Hemp can easily be processed into paper and because of it’s high growth rate (a tree may take two decades to mature where as the hemp plant takes four months), hemp pulp is better suited to be used as paper than wood pulp, whose harvest destroys forest eco-systems that are depended on by many organisms. Hemp paper’s eco-credentials are further promoted by the fact that it does not require chlorine bleach which can be a pollutant. Unfortunately, the cost of hemp pulp paper far exceeds that of wood pulp paper. These costs are largely related to the small scale of farming, antiquated machinery and also the fact that due to it’s once a year harvest, the hemp needs to be stored. In this way it can be seen that if hemp paper is going to be a solution to deforestation for paper (around 25% of the global lumber harvest), then plant investment and research into cheaper storage needs to take place.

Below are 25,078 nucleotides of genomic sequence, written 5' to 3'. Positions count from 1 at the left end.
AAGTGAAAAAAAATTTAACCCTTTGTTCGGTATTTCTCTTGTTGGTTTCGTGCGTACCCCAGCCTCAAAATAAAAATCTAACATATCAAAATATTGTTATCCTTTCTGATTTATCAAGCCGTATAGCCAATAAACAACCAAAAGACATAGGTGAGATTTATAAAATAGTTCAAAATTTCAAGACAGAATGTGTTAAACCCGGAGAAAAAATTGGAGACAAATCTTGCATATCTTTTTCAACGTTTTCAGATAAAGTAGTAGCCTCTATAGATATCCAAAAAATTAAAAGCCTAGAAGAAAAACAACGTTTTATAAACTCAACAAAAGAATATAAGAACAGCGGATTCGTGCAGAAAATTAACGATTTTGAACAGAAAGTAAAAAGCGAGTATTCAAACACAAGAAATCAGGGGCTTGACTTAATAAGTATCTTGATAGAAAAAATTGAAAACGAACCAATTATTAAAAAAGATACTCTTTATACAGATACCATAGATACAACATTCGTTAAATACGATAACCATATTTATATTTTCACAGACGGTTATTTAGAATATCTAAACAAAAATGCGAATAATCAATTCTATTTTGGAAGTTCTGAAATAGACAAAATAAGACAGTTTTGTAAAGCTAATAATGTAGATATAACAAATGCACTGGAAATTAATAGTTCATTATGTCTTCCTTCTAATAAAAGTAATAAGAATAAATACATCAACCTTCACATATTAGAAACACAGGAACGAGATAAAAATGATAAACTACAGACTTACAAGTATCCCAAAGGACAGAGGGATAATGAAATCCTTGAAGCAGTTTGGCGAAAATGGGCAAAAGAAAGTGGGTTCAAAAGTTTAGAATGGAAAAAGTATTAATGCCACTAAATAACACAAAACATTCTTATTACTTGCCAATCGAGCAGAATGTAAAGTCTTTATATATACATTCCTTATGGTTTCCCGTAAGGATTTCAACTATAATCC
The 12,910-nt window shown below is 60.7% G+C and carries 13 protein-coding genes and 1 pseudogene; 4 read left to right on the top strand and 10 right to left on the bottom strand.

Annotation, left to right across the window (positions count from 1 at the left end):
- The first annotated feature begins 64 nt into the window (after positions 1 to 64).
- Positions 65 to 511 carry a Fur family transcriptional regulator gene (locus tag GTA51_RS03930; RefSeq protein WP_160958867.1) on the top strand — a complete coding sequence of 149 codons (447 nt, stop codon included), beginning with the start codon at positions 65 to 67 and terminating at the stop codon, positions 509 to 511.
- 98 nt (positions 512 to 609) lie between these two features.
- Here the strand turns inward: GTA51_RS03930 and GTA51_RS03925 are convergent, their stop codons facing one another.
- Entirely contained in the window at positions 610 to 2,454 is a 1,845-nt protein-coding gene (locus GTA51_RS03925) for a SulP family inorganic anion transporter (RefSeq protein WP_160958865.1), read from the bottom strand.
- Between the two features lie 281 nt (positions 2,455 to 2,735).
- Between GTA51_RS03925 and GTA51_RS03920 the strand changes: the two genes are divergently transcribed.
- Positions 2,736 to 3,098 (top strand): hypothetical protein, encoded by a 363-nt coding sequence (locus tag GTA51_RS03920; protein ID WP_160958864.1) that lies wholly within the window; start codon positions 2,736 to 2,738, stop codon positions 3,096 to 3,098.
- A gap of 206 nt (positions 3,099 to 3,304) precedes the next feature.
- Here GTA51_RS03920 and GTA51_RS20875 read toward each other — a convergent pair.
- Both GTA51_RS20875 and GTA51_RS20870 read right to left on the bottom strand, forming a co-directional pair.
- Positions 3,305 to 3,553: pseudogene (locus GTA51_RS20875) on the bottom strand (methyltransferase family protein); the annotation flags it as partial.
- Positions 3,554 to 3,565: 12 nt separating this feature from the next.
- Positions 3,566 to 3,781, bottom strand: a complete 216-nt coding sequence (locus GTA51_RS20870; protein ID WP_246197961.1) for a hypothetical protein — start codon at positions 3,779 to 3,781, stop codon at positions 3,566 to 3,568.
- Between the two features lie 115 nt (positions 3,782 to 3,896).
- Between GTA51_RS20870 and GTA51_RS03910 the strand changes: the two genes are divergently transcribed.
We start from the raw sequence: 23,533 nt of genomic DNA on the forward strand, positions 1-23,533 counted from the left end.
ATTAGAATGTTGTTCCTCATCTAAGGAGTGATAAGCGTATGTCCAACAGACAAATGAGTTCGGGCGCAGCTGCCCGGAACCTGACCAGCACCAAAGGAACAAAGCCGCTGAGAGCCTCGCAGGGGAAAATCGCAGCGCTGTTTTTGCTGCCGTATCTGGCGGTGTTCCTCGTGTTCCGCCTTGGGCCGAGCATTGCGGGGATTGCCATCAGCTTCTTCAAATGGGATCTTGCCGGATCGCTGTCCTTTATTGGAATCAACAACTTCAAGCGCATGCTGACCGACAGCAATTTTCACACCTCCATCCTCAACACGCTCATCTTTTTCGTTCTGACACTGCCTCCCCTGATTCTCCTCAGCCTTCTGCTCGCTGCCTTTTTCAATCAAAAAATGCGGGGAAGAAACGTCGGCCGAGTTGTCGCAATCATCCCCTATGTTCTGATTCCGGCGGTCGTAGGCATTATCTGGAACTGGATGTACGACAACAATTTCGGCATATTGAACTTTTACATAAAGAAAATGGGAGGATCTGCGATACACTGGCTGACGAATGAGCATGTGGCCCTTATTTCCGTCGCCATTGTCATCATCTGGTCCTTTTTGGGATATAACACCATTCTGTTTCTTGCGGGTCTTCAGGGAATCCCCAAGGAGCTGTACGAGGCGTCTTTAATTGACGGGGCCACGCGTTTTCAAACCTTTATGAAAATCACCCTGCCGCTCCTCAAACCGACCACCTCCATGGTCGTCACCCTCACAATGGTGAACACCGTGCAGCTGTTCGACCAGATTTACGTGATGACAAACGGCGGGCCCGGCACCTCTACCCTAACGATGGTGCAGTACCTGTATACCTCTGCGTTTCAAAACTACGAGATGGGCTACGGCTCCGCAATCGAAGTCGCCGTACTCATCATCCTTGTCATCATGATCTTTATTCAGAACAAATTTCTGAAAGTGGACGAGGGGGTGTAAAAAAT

It’s also interesting to note that up until the late eighteen hundreds, hemp fibre was used to make most of the World’s paper.